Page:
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Contractor Compliance is More than Just Meeting Your Fair Work Obligations

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Industrial relations law in Australia is complex. Too complex some argue, but regardless of your views on that, if you engage workers in Australia, you have an obligation to comply with the law as it stands.

Should you engage your workforce as independent contractors, there are a myriad number of tests that those individuals and their businesses must meet to ensure compliance. There is no single piece of legislation that exists in Australia that defines what constitutes a legal contractor relationship.

So where does that leave us?

Legitimate contracting arrangements, i.e., those that are not in breach of the Fair Work Act provisions for “sham contracting,” can be best tested by applying the Deeming Law provisions of various regulations such as taxation, superannuation, Workers’ compensation and payroll tax.

For more about sham contracting – read Sham contracting and general confusion about whether or not a contractor is an ‘employee’ has hit headlines throughout 2016. What are your thoughts?

So what are the relevant Deeming Laws?

Several regulators have what are called “Deeming Laws” to address how that specific regulation will treat workers, regardless of whether the nature of the relationship is employment or contracting. Typically, Deeming Laws mean that even your contracted workforce may be “deemed” as employees for the purpose of that regulation. Such as:

  • Individual remittance of workers’ personal income tax;
  • Provisions for individual superannuation;
  • Workers’ compensation for deemed workers;
  • Remittance of payroll tax for deemed workers;
  • Adequate individual insurance coverage; and
  • Building licenses, blue cards, etc.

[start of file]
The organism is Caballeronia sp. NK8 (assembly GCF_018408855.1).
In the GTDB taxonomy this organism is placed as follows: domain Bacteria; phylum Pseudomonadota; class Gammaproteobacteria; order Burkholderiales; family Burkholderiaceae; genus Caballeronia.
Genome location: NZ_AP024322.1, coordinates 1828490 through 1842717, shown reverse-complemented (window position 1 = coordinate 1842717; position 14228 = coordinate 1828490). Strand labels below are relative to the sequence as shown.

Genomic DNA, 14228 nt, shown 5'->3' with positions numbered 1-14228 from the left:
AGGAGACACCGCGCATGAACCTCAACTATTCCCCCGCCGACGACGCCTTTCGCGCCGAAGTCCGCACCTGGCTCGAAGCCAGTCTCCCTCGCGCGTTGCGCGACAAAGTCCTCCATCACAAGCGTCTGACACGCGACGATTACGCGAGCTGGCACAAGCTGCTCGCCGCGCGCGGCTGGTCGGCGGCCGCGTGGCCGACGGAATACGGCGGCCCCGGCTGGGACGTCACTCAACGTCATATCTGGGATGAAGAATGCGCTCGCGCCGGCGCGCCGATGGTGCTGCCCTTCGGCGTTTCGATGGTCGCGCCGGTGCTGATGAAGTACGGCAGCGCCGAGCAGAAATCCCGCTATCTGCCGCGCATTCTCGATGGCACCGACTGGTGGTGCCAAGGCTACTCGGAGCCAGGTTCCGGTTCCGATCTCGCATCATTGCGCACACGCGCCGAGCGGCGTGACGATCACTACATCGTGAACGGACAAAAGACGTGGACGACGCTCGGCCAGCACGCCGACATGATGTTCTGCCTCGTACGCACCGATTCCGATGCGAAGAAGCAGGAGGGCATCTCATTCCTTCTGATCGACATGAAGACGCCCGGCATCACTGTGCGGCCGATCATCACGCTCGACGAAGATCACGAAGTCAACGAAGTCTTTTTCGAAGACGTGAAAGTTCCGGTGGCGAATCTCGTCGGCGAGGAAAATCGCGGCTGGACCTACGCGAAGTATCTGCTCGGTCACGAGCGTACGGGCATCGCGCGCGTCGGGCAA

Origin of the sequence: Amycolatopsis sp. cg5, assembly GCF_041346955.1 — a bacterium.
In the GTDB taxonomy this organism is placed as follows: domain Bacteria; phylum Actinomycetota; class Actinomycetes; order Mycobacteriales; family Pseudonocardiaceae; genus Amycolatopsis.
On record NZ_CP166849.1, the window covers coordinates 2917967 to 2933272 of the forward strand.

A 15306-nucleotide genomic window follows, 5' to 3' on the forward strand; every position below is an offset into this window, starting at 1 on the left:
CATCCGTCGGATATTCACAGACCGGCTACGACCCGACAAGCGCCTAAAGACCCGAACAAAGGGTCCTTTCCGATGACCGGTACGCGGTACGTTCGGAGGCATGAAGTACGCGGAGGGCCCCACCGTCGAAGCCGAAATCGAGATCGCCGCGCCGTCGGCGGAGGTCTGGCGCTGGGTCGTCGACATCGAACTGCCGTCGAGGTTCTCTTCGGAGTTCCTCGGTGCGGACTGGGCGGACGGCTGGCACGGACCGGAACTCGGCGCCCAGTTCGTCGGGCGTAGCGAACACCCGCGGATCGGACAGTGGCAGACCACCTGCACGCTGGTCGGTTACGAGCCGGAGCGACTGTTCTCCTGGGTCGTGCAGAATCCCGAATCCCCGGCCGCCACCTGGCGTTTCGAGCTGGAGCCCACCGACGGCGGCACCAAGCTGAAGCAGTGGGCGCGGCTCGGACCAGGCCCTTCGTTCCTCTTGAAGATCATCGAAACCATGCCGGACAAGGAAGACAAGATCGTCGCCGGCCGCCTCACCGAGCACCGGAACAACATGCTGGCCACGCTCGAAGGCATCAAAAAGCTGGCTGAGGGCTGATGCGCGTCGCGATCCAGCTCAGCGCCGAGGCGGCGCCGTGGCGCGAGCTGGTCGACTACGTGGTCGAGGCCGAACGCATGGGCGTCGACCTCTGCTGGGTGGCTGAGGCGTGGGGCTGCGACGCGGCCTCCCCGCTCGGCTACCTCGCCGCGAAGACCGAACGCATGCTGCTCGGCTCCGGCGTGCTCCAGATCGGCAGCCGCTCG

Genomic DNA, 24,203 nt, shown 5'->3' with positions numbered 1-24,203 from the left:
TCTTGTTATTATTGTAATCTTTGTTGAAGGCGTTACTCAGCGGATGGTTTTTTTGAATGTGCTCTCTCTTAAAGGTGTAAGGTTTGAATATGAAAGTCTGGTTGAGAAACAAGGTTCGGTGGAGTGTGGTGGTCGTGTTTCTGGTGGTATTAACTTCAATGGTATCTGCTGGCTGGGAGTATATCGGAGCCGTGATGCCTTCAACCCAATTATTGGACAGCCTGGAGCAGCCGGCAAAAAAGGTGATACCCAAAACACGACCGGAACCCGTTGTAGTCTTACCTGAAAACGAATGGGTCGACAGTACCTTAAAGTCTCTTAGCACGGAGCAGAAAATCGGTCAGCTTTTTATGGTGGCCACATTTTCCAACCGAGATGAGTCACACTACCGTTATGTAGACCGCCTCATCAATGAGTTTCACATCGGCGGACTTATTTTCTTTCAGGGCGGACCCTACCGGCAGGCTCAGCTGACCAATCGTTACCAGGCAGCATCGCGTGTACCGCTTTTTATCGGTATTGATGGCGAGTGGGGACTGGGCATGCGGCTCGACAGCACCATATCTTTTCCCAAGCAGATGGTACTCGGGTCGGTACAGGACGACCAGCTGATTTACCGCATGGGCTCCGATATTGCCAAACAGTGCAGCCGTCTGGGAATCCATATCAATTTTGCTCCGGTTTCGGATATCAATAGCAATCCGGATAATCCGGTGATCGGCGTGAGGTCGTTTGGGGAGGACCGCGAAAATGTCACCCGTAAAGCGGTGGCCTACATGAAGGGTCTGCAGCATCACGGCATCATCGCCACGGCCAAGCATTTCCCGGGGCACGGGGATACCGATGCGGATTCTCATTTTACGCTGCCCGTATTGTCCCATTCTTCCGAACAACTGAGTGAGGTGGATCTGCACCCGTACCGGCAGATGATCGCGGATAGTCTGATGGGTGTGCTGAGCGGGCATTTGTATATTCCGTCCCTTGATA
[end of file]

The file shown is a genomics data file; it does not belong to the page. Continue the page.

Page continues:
So what happens if I don’t meet Deeming Laws?

Besides the sham contracting penalties imposed by the Fair Work Ombudsman – which are $51,000 per contravention (at the time of writing) – you could also be exposed to other contractor obligations, such as:

  1. The ATO has powers to look back into unpaid PAYG for 4 years
  2. The ATO has powers to look back into unpaid Superannuation right back to 1992
  3. The ATO has powers to look back into unpaid Fringe Benefits Tax for 3 years
  4. The Office of State Revenue has powers to look back 5 years

So roughly speaking, for a workforce of 10 contractors who you wrongly classified as contractors when they were really employees – earning on average $100k p.a. for the last 5 years – your exposure could cost you:

  • PAYG $3.85 million (using highest marginal tax bracket)
  • Super $475K (conservatively + interest + penalties)
  • Payroll Tax $250K (conservatively + interest + penalties)

As you can see, the consequences of misclassifying your workers are huge. You owe it to yourself and to your workers to be 100% Certain that they are indeed compliantly engaged as independent contractors and will not be deemed employees under closer inspection.

Taking the necessary steps to review your compliance with Fair Work obligations is crucial in setting yourself and your enterprise up for success.

Certica® has provided compliant independent contracting solutions to Australian companies for over 16 years and we pride ourselves on finding solutions for our clients who want the freedom that compliant and fair contracting arrangements provide. If you engage contractors and you have a concern about managing your workforce, please contact us immediately for a no-obligation risk assessment and practical tips to ensure you’re always a step ahead.

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